From such and other considerations, it’s evident that immigration, like most issues of public policy, is a matter of prudence, and serious Catholics will disagree on the answers. So informed and intelligent discussion is needed.

At present, mainstream commentary favors immigration. It reflects the views of educated, successful, and well-connected people, who don’t worry much about competition from new arrivals. If such people are Republican donors they like cheap labor; if Democrats, they like Democratic voters; if social activists, commentators, or scholars they like complicated social issues that need lots of expert input, and if members of a ruling group, they like diversity, because it makes coherent popular opposition much less likely. As for respected mainstream religious spokesmen who want to maintain their position, they like prophetic stands on behalf of the wretched of the earth that put them on the same side as the wealthy, powerful, and influential.

So people who run things and tell the public what’s what want lots of immigration. Those who disagree tend to be less well-placed and well-spoken, so their concerns, when allowed into the discussion at all, are often crudely presented or misrepresented. With that in mind, it seems useful to lay out some considerations that tell in favor of limiting immigration. None of them prove what would be the best policy, but they all deserve to be taken into account.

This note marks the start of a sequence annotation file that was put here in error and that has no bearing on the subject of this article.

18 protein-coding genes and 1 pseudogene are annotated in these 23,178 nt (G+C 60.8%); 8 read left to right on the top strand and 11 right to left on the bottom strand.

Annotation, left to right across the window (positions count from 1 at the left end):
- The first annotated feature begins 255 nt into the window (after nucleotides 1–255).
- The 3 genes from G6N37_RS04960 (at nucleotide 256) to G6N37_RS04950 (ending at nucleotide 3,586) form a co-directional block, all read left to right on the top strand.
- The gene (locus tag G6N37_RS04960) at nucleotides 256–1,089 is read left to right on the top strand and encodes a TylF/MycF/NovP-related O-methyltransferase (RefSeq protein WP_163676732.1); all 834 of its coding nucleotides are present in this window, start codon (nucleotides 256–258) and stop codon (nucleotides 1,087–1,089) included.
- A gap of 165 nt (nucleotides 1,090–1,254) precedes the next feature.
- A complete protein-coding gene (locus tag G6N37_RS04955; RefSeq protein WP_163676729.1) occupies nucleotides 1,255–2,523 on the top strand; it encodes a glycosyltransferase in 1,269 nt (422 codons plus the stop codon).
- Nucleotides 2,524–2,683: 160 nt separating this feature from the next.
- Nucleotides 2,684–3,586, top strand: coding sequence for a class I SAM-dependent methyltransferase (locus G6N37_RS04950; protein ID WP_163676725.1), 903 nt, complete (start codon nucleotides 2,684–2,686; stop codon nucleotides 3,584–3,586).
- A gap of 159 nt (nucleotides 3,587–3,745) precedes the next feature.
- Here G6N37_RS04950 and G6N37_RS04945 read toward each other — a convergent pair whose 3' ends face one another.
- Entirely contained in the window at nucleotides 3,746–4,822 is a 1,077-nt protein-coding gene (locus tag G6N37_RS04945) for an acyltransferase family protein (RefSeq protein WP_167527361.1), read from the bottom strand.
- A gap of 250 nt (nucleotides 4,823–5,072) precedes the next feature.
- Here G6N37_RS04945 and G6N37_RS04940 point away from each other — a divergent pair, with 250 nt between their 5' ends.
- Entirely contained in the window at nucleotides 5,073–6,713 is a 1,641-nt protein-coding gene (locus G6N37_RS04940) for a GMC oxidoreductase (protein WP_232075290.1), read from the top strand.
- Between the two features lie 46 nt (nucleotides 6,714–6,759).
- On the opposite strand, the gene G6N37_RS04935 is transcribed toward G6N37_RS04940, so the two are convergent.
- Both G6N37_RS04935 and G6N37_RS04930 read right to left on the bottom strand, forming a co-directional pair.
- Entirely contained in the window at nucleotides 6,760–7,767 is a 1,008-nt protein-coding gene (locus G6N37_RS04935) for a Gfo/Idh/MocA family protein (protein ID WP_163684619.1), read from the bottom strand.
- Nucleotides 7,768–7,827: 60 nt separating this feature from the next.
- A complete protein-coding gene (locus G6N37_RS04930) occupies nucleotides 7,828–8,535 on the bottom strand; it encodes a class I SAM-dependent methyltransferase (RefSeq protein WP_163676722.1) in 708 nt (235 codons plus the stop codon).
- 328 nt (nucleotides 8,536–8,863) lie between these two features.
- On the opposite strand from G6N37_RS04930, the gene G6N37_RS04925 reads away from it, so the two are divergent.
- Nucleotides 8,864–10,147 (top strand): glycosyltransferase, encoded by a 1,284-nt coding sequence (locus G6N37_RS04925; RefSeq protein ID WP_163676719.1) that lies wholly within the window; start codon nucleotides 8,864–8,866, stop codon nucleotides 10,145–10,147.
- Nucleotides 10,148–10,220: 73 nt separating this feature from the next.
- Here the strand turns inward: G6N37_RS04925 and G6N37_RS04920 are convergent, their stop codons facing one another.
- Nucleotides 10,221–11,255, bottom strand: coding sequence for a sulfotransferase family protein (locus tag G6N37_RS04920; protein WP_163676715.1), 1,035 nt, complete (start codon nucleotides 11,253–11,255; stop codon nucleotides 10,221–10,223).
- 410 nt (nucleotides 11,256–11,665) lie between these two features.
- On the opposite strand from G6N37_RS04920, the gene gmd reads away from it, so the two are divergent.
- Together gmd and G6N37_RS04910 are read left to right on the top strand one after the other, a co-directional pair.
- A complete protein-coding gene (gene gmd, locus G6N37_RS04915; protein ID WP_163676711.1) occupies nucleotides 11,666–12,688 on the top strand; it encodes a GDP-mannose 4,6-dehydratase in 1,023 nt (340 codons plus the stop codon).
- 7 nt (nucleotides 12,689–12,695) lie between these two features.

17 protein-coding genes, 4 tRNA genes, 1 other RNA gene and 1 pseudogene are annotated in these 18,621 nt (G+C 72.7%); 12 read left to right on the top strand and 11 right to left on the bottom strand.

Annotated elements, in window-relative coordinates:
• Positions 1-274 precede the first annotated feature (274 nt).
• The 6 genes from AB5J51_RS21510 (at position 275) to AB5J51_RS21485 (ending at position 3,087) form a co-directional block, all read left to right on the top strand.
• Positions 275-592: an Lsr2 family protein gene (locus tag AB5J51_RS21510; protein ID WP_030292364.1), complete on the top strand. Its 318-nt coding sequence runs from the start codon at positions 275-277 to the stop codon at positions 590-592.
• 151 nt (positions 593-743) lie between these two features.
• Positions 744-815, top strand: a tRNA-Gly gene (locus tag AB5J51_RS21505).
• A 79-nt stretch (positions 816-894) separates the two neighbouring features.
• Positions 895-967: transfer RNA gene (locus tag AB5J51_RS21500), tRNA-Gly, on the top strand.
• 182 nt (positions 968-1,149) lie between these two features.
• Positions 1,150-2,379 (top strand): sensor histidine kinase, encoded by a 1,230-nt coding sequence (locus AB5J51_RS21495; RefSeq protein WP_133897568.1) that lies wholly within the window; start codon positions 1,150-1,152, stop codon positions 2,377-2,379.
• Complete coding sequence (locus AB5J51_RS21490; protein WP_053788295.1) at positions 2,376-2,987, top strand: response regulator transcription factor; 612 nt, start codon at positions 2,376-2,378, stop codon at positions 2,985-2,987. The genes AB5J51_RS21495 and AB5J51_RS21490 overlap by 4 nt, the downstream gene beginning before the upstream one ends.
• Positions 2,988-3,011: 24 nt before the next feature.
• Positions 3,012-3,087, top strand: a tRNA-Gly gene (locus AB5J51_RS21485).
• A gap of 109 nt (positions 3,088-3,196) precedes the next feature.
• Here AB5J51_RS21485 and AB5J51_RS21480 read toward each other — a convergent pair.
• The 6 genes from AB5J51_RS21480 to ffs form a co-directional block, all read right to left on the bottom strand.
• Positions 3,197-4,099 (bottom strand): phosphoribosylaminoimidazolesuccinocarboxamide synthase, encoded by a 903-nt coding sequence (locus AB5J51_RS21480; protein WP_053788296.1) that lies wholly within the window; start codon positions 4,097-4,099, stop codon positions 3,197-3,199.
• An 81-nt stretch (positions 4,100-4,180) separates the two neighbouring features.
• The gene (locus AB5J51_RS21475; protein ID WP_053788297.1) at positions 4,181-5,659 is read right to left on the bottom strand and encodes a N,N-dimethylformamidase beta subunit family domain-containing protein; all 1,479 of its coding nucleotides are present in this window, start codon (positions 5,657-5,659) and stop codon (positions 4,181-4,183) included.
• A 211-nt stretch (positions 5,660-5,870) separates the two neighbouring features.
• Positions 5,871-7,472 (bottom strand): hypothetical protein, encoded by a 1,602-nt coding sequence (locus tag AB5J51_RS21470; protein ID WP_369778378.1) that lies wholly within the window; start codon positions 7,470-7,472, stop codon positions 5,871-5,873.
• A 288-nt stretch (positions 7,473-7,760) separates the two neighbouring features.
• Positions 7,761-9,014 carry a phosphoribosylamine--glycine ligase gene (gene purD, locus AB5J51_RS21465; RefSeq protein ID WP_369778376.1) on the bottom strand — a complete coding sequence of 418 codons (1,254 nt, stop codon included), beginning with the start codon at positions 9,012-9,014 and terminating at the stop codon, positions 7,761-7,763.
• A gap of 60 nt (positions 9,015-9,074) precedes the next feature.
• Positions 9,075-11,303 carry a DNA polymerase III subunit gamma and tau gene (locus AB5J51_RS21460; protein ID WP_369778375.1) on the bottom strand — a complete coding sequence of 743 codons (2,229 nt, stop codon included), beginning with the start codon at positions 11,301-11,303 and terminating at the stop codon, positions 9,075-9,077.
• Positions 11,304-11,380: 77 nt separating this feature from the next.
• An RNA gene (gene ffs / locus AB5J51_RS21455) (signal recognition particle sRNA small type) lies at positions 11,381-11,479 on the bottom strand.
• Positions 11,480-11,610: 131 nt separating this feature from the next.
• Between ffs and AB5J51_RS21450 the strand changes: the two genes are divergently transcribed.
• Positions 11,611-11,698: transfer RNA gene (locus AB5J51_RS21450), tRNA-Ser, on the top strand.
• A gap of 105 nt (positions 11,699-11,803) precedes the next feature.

One consideration is the number of those who would immigrate if they could. There are lots of struggling people in the world, so many that moving some of them to more stable and prosperous countries doesn’t seem a sensible way to deal with the situation. According to a recent Gallup poll, about 13 percent of the world’s adults say they would like to leave their country permanently. Almost a quarter of them—roughly 150 million, plus their dependents—would make the U.S their first choice. At least as many would presumably accept the U.S. as an alternative, so if we decided to welcome all who want to leave their homelands to escape at least relative want and fear, our population would very quickly double.